Until the middle of the 19th century, Western Art has been reinforced by the logic of perspective and an attempt to reproduce an illusion of visible reality. By the end of the 19th century, however, many artists felt a need to create a new kind of art which would encompass the fundamental changes taking place in technology, science and philosophy. The sources from which individual artists drew their ideas were diverse, and reflected the social and intellectual preoccupations of the culture of that time.
"There are many theoretical ideas behind abstract art. While some have taken the idea of 'art for art’s sake' (that art should be purely about the creation of beautiful effects), others have proposed art can or should be like music, in that just as music is patterns of sound, art’s effects should be created by pure patterns of form, colour and line. The idea, derived from the ancient Greek philosopher Plato, that the highest form of beauty lies not in the forms of the real world but in geometry, is also used in discussion of abstract art, as is the idea that abstract art, since it does not represent the material world, can be seen to represent the spiritual." read more and explore the many forms of abstract art from The Tate Modern in London.
"Abstract Expressionism signaled a new age of American artistic expression in the immediate postwar period (the late 1940s and 1950s). Though never a formal movement or school, “AbEx” grouped together artists—including Jackson Pollock, Willem de Kooning, Mark Rothko, and Clyfford Still, amongst others—with interest in spontaneity, monumental size, the individual psyche, and universal expressions of feeling. Historically, AbEx has been broken into two tendencies: Gestural Abstraction (or Action Painting), which emphasized the energy of the painter’s mark, and Color Field Painting, which focused on the creation of vast, seemingly floating areas of color (Helen Frankenthaler). The rise of Abstract Expressionism has been attributed to the influence of European movements like Cubism and Surrealism, which reached New York in the 1930s and ’40s via museum exhibitions, academic institutions, and the stateside relocation of many major European artists due to World War II." - Artsy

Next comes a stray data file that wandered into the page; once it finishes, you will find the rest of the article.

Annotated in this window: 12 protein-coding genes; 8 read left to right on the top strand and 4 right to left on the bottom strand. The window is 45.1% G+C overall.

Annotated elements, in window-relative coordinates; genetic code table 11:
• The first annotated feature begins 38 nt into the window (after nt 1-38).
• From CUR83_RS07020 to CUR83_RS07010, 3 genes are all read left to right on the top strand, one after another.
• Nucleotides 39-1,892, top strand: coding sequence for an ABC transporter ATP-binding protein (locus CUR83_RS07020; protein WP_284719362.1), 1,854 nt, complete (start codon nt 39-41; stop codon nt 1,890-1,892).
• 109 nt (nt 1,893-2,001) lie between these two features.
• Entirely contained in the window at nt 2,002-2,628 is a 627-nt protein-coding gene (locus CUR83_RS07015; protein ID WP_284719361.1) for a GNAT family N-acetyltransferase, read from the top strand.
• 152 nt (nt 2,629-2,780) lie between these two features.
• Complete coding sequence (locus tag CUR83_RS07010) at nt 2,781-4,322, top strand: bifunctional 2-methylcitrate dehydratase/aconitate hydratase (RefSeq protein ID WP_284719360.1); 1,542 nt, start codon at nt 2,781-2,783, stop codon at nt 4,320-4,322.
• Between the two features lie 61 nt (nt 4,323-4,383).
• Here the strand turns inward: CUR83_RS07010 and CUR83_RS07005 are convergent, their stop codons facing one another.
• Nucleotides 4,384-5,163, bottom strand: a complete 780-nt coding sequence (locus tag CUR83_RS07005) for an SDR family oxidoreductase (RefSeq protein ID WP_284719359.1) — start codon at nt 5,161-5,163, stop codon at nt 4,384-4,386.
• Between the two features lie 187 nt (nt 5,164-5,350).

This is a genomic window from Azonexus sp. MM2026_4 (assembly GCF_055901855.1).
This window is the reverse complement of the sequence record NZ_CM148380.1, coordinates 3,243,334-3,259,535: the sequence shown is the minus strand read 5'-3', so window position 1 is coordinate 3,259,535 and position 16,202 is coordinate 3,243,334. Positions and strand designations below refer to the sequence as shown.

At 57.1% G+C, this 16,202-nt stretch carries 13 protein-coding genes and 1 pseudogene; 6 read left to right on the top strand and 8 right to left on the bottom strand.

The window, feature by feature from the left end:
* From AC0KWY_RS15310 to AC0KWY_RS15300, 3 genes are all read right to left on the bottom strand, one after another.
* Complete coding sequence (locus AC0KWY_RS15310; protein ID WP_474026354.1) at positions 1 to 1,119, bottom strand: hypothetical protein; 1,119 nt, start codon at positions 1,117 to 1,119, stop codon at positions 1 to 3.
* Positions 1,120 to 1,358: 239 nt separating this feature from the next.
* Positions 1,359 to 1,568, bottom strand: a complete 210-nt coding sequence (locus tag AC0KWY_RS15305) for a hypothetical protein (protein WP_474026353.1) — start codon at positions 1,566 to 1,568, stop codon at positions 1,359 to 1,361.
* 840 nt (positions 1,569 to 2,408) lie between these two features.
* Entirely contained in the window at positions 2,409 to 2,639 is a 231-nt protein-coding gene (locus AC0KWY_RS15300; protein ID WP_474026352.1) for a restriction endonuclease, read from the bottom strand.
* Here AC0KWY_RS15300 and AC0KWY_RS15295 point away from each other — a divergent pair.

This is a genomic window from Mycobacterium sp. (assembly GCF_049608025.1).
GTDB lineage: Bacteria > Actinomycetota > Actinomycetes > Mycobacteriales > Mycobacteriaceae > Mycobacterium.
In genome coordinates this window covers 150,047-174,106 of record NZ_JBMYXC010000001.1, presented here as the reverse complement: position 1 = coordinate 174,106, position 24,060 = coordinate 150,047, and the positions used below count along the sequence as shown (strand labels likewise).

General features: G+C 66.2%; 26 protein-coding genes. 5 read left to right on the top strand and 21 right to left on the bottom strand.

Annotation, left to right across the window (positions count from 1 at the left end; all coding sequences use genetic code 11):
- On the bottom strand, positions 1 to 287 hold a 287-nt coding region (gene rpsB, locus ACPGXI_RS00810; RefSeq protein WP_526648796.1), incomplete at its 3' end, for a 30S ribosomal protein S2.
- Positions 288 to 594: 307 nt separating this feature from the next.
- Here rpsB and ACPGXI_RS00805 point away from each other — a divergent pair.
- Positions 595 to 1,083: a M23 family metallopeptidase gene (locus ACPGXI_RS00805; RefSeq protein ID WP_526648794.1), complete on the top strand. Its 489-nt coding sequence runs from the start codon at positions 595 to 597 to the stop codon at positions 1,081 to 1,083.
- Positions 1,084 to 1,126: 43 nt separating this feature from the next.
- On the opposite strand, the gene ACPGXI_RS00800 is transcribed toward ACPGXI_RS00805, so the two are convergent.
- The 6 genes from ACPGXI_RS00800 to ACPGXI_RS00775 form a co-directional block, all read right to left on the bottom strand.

Wassily Kandinsky believed that one should not paint things, He first developed many of the theories that shaped his practice in his seminal text, Concerning the Spiritual in Art (1911), where he laid out his tenets for artistic creation as a spiritual act. Later, during his 11-year teaching stint at the Bauhaus, he expanded upon these ideas in Point and Line to Plane (1926).
But Kandinsky did not intend for his theories to be prescriptive. Artmaking, he insisted, was about freedom. Nevertheless, there are several lessons that artists should heed if they are to meet Kandinsky’s requirements Read full text from Artsy
The NAA is pleased to host the group Abstract Artists of New England in our gallery. They meet once a month on Tuesday evenings to share and discuss their work. The group will have an exhibit in July from 7/5 to 7/16 with a reception on Saturday 7/8 7-9p.m. Free and open to the public. Gallery Hours Tu-Sa 11-5p.m. Su 1-5p.m.
If you are interested in joining this group more information can be found on our website.
Members of the AANEG with websites where available.
Joan Corey Hancock
Bonnie Jean Malcolm